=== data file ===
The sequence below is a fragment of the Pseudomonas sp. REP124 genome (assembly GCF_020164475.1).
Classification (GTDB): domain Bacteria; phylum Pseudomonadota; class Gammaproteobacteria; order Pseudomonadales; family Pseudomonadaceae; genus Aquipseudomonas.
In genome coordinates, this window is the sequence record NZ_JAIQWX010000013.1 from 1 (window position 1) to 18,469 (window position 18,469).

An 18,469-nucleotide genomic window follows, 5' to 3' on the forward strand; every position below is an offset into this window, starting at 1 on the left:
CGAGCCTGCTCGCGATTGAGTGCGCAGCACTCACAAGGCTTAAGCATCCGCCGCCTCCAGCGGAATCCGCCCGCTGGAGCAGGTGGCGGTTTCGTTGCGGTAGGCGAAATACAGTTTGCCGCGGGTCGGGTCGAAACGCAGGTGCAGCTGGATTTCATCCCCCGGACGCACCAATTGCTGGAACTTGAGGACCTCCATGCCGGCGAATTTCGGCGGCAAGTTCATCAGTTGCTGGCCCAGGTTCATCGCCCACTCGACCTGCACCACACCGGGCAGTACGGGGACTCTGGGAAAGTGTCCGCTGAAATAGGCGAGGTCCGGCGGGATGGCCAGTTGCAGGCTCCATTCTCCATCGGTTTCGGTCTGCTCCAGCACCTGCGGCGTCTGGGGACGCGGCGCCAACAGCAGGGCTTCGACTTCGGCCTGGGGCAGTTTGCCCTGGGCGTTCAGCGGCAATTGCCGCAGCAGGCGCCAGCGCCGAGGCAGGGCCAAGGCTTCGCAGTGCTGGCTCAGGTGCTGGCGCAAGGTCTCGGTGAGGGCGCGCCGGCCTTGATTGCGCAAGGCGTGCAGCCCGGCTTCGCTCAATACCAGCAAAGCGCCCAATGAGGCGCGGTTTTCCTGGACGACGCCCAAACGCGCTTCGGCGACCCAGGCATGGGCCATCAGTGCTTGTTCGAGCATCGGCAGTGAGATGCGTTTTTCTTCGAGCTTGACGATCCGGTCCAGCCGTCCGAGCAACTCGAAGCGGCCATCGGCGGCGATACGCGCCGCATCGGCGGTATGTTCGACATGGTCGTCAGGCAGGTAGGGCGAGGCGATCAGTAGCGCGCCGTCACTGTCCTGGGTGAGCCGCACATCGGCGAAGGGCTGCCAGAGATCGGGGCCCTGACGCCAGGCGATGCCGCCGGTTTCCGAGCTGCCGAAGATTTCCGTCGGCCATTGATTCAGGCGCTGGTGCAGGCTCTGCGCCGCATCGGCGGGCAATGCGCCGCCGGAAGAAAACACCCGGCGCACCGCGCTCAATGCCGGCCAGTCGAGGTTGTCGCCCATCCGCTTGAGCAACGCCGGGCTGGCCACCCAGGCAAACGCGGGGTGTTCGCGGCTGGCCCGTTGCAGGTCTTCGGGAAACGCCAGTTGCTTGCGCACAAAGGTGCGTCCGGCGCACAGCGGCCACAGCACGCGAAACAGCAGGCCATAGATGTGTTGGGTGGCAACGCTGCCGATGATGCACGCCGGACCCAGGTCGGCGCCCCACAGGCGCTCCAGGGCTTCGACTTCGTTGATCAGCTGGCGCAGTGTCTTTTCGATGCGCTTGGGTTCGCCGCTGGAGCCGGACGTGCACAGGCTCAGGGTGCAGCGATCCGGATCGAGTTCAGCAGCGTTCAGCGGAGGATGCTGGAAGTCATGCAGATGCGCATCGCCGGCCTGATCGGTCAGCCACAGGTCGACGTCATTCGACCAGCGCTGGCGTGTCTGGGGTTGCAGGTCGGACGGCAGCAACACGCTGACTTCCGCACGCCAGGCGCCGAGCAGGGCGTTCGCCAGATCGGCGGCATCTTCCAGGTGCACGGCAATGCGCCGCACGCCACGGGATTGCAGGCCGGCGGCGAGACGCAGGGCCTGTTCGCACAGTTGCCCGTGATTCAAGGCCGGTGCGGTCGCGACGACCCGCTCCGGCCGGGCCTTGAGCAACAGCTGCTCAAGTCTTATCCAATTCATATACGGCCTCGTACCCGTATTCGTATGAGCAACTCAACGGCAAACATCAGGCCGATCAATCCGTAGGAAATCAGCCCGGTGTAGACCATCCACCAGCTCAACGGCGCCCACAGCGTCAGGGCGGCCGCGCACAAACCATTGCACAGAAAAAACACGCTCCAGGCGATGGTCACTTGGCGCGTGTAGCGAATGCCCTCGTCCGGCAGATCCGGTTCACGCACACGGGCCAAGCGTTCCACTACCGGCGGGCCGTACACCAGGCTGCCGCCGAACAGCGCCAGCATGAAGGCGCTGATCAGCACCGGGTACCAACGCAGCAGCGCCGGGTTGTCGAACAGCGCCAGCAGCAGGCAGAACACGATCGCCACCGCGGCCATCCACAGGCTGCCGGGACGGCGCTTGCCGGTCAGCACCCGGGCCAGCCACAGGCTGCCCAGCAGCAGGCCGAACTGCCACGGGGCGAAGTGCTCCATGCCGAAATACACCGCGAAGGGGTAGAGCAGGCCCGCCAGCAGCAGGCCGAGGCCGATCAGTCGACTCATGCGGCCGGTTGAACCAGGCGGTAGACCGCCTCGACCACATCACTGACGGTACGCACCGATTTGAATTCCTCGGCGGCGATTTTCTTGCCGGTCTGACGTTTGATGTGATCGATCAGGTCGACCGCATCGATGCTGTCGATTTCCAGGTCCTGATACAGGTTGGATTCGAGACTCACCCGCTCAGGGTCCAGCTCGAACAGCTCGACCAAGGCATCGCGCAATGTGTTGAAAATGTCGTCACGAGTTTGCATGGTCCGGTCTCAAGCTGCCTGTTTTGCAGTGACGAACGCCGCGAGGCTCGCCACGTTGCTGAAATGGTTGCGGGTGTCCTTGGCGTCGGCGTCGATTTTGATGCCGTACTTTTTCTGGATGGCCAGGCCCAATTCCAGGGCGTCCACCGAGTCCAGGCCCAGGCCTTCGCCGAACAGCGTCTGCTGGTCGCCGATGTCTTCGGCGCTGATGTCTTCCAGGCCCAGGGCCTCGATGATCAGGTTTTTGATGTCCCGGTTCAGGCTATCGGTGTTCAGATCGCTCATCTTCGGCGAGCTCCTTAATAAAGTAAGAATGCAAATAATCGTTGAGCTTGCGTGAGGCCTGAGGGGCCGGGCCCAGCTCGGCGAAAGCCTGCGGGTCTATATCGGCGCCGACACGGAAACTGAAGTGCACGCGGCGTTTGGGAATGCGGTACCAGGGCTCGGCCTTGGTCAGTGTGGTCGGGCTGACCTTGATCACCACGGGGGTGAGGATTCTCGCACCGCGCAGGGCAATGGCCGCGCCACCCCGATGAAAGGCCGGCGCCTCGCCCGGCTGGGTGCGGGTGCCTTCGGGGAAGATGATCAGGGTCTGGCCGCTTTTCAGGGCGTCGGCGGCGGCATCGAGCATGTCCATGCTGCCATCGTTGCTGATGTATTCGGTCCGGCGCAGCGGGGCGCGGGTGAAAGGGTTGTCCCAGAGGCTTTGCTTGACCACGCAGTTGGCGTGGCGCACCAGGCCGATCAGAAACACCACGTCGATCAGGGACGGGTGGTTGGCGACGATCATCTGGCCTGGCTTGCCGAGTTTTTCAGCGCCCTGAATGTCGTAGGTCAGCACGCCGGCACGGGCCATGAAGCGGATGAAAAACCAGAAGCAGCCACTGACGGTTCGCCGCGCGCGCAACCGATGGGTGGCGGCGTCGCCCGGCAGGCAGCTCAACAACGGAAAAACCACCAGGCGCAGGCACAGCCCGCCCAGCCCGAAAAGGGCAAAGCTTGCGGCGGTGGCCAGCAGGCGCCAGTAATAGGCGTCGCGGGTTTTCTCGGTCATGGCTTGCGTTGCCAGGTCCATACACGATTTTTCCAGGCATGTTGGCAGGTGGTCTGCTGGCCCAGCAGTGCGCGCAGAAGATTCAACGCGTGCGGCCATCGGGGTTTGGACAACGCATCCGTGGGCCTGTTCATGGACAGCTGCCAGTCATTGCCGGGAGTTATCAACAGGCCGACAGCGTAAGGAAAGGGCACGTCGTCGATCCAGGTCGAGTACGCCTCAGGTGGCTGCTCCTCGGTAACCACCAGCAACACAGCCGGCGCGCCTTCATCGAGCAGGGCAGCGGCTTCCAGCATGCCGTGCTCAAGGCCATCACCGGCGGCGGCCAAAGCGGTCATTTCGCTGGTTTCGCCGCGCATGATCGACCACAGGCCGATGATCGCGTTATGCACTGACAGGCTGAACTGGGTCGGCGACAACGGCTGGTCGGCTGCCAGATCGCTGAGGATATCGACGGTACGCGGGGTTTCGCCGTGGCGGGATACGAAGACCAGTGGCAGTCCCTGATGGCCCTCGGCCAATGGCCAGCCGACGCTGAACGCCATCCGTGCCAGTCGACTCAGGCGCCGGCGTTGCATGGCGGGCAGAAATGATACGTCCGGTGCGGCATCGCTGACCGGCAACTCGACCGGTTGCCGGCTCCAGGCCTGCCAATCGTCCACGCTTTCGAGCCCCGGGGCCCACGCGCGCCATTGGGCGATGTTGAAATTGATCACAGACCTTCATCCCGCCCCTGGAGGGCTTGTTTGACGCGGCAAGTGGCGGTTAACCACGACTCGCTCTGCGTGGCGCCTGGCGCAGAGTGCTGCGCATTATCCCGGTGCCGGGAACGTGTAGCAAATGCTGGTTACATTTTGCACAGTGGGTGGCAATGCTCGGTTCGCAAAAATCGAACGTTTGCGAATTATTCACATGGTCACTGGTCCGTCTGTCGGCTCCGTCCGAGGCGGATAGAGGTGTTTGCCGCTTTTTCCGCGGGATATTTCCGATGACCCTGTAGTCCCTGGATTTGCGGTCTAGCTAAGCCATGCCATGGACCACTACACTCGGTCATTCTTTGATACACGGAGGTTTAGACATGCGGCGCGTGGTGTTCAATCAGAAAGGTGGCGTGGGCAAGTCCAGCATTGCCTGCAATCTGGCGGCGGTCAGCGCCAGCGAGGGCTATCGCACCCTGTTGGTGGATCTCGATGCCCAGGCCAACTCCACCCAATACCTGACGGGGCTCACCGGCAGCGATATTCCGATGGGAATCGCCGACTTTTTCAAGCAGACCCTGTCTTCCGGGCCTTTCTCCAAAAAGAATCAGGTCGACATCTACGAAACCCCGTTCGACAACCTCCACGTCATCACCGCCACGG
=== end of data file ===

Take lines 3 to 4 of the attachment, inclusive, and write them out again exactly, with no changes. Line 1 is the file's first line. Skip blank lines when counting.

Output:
In genome coordinates, this window is the sequence record NZ_JAIQWX010000013.1 from 1 (window position 1) to 18,469 (window position 18,469).

An 18,469-nucleotide genomic window follows, 5' to 3' on the forward strand; every position below is an offset into this window, starting at 1 on the left: